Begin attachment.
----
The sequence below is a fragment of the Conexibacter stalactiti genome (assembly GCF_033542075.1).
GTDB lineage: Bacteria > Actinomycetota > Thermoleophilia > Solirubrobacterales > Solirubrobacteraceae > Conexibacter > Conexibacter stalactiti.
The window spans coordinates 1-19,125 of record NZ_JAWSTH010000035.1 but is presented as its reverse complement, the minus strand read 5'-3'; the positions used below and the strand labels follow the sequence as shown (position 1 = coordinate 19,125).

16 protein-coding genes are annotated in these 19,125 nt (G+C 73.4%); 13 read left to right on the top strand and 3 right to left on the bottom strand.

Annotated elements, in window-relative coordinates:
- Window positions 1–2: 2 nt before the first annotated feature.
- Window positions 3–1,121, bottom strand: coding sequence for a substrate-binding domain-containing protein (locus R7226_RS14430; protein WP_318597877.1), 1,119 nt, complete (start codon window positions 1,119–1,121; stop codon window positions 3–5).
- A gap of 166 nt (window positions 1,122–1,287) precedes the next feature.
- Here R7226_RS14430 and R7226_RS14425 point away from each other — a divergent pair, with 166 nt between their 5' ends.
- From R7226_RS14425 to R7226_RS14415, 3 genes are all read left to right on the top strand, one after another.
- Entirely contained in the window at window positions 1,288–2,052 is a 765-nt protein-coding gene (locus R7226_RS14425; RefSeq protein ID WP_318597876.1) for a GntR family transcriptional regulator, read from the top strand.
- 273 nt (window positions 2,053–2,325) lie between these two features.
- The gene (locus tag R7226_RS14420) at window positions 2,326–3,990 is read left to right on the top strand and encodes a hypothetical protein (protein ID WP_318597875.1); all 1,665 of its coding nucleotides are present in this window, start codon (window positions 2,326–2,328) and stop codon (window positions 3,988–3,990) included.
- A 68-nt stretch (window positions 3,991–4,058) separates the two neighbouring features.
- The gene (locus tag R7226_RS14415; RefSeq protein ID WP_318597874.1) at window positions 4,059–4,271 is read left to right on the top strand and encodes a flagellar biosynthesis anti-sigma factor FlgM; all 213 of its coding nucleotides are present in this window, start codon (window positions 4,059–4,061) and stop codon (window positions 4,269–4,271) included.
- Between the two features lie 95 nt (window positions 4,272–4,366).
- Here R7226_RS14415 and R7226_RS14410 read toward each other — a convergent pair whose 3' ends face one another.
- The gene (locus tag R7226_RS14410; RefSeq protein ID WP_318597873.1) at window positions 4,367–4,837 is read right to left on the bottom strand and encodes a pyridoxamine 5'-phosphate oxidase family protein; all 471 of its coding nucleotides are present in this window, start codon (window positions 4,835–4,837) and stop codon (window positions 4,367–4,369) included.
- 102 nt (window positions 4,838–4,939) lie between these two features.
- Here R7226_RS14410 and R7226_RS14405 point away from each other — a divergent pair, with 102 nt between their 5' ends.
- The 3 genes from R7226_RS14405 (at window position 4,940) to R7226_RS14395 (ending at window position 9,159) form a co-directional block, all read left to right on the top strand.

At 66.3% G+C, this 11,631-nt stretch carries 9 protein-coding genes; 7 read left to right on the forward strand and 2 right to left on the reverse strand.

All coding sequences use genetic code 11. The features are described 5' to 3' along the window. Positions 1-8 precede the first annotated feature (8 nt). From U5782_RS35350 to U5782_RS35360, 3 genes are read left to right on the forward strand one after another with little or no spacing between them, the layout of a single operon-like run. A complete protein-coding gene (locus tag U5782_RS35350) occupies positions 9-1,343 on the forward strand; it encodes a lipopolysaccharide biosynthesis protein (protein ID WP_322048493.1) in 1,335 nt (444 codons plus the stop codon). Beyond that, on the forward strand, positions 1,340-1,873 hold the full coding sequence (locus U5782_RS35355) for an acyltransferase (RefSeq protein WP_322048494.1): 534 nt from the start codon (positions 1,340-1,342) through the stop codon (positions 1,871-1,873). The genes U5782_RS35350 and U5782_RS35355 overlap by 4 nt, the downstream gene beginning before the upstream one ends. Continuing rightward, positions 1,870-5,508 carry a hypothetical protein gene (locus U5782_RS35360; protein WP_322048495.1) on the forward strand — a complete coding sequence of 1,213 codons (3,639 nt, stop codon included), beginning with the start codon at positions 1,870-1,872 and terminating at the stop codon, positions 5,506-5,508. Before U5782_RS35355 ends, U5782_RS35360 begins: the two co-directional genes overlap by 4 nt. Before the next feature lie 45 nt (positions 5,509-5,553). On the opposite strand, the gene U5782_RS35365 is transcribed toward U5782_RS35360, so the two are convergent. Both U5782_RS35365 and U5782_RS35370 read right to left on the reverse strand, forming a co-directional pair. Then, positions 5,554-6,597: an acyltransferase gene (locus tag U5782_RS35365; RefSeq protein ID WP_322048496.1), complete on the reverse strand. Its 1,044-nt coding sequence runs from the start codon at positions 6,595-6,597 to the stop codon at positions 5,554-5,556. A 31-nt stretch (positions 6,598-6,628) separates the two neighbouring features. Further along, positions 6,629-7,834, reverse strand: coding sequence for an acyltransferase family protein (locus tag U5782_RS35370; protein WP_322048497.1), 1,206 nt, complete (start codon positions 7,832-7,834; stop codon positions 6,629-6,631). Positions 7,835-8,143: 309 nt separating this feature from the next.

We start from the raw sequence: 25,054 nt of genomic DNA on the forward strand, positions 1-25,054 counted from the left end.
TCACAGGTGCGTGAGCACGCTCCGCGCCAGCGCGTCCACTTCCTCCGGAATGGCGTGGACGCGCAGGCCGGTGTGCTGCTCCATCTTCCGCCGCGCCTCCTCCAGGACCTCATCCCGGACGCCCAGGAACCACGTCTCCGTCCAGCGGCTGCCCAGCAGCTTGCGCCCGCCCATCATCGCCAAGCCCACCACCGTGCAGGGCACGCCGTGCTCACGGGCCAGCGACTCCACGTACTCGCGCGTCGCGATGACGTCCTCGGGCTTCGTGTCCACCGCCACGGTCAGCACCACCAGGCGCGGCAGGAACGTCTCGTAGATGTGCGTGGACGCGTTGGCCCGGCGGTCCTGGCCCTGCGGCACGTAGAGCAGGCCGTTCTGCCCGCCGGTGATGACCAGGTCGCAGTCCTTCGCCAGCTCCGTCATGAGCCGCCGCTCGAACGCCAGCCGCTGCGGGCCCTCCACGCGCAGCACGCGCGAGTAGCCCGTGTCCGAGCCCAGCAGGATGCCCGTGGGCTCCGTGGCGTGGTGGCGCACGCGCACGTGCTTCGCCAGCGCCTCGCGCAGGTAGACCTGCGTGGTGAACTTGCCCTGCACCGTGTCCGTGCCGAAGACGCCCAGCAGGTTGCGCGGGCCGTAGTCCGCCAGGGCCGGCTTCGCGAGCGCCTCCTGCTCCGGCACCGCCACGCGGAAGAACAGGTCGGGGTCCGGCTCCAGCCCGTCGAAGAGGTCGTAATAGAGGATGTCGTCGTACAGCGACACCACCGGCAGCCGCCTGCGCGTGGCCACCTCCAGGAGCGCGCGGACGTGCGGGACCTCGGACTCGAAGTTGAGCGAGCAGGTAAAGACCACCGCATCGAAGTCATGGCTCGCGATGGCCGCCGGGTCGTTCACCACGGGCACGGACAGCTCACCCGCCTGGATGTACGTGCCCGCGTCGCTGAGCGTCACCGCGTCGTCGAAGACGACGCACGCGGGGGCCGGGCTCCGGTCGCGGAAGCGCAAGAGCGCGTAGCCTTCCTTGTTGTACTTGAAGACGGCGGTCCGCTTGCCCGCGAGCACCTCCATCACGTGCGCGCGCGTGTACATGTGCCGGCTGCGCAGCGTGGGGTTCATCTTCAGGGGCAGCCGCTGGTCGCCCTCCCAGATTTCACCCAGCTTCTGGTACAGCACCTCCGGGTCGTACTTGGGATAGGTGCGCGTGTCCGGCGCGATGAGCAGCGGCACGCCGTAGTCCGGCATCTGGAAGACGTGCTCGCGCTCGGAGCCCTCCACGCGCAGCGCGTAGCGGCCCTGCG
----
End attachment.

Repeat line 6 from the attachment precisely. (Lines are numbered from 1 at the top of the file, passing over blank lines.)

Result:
- Window positions 1–2: 2 nt before the first annotated feature.